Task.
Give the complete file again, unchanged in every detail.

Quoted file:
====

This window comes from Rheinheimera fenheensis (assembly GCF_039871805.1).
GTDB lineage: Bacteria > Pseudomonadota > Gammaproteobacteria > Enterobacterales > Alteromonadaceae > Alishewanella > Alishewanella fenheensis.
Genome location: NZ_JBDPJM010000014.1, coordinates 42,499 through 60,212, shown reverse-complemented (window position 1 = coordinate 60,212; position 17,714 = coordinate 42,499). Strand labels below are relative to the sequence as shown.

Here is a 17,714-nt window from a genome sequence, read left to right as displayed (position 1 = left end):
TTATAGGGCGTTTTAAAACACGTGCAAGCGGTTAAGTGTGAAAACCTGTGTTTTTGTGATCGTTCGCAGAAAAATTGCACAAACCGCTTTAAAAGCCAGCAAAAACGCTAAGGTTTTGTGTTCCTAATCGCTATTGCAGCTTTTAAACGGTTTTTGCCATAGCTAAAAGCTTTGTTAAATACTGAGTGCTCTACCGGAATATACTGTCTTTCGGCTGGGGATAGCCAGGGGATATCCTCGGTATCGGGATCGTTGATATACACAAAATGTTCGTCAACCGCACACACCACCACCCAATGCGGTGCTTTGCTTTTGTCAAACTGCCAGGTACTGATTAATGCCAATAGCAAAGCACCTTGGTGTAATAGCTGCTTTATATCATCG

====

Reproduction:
This window comes from Rheinheimera fenheensis (assembly GCF_039871805.1).
GTDB lineage: Bacteria > Pseudomonadota > Gammaproteobacteria > Enterobacterales > Alteromonadaceae > Alishewanella > Alishewanella fenheensis.
Genome location: NZ_JBDPJM010000014.1, coordinates 42,499 through 60,212, shown reverse-complemented (window position 1 = coordinate 60,212; position 17,714 = coordinate 42,499). Strand labels below are relative to the sequence as shown.

Here is a 17,714-nt window from a genome sequence, read left to right as displayed (position 1 = left end):
TTATAGGGCGTTTTAAAACACGTGCAAGCGGTTAAGTGTGAAAACCTGTGTTTTTGTGATCGTTCGCAGAAAAATTGCACAAACCGCTTTAAAAGCCAGCAAAAACGCTAAGGTTTTGTGTTCCTAATCGCTATTGCAGCTTTTAAACGGTTTTTGCCATAGCTAAAAGCTTTGTTAAATACTGAGTGCTCTACCGGAATATACTGTCTTTCGGCTGGGGATAGCCAGGGGATATCCTCGGTATCGGGATCGTTGATATACACAAAATGTTCGTCAACCGCACACACCACCACCCAATGCGGTGCTTTGCTTTTGTCAAACTGCCAGGTACTGATTAATGCCAATAGCAAAGCACCTTGGTGTAATAGCTGCTTTATATCATCG